Saturday, 14 May 2016

Let’s brew Wednesday - 1905 Whitbread XK

It’s been another busy week. Loads more recipes written. Including this intriguing little devil.

One of the biggest remaining mysteries in beer history is when Mild became dark. And why. It seems to have been around 1890 to 1900 that the process started. It’s hard to pin down exactly, because that’s also when sugar was starting to be used in a big way. But brewing records aren’t often that specific about the type of sugar.

Often it will just say sugar or invert. The exact type of sugar will have a big impact on the colour of the finished beer. No. 3 invert is pretty dark and a reasonable amount will considerably darken a beer. While other types of sugar will add no colour at all.

Sugar use may be one of the reasons of the reasons for Mild getting darker. Dark sugars and caramel give the brewer complete control over the colour of his finished beer. It’s much easier to brew a beer with a more subtle shade, that is, not really pale or really dark.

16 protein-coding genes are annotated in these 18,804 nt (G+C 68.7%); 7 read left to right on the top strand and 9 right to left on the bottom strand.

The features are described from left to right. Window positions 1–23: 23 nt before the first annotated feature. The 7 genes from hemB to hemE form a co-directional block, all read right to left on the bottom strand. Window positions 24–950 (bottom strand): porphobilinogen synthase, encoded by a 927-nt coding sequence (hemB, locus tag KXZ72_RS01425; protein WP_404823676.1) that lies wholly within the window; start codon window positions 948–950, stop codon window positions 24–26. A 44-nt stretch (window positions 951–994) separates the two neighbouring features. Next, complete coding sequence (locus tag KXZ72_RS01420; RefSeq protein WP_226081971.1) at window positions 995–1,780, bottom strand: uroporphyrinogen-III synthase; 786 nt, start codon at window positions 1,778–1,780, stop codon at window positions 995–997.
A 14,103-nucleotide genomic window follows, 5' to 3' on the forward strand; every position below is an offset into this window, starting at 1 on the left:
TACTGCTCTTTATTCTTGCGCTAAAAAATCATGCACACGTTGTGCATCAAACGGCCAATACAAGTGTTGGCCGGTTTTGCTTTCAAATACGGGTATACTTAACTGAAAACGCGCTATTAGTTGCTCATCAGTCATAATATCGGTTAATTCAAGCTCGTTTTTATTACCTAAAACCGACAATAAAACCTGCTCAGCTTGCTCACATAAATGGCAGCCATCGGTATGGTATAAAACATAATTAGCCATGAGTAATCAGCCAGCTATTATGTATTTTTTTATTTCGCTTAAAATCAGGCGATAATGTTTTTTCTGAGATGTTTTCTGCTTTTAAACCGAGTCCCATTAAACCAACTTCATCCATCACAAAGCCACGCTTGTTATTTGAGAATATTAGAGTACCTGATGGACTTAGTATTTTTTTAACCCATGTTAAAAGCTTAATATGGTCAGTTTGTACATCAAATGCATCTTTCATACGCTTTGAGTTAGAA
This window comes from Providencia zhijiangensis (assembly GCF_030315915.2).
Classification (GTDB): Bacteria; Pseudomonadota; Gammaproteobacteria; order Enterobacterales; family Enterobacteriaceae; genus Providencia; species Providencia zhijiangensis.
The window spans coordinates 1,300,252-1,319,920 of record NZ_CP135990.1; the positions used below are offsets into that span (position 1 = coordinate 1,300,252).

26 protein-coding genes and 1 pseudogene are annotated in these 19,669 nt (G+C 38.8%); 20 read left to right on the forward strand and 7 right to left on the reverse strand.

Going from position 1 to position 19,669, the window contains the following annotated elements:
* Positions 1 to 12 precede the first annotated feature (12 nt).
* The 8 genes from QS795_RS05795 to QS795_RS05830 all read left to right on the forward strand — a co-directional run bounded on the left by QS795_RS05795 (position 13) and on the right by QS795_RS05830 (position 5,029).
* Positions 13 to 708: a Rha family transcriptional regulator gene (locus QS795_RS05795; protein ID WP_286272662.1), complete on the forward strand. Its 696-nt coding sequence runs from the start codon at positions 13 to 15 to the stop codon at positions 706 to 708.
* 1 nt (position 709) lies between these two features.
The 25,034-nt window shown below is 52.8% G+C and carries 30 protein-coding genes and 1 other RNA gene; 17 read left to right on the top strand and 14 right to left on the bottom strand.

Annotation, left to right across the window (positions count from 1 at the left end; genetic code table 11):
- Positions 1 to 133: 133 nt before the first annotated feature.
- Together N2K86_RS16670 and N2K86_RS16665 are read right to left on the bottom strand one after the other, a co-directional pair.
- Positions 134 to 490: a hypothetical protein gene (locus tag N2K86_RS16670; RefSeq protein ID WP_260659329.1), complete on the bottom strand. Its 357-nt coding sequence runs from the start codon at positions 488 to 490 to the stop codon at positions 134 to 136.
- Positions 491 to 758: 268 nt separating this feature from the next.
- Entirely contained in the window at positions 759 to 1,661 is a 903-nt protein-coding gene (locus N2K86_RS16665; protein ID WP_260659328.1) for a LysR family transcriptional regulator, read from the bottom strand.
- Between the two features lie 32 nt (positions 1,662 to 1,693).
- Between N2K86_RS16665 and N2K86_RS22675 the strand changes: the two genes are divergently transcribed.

With both brown malt and No.3 in the grist, this is darker for sure that Whitbread’s Milds in the 1870’s. Though somewhere between those dates, when they were vaguer about the type of sugar, the process could already have started.

Brown malt is pretty rare in Mild recipes. Barclay Perkins did occasionally use it in wartime. Why did Whitbread use it? Probably because it was something they were already using. Their Porter and Stout always contained brown malt.

Looks like an interesting recipe to me. I’d love to know how it tasted.

1905 Whitbread XK
pale malt 11.25 lb 88.24%
brown malt 0.375 lb 2.94%
no. 3 invert sugar 1.125 lb 8.82%
Cluster 90 mins 0.75 oz
Fuggles 90 mins 0.75 oz
Fuggles 30 mins 1.50 oz
OG 1059.8
FG 1014
ABV 6.06
Apparent attenuation 76.59%
IBU 40
SRM 13
Mash at 150º F
Sparge at 175º F
Boil time 90 minutes
pitching temp 61.5º F

1 comment:

Skypilot said...

Brewed this one with London Ale III.
Hit 1.065 OG and 1.012 FG @ 6.7% abv.
Very tasty indeed.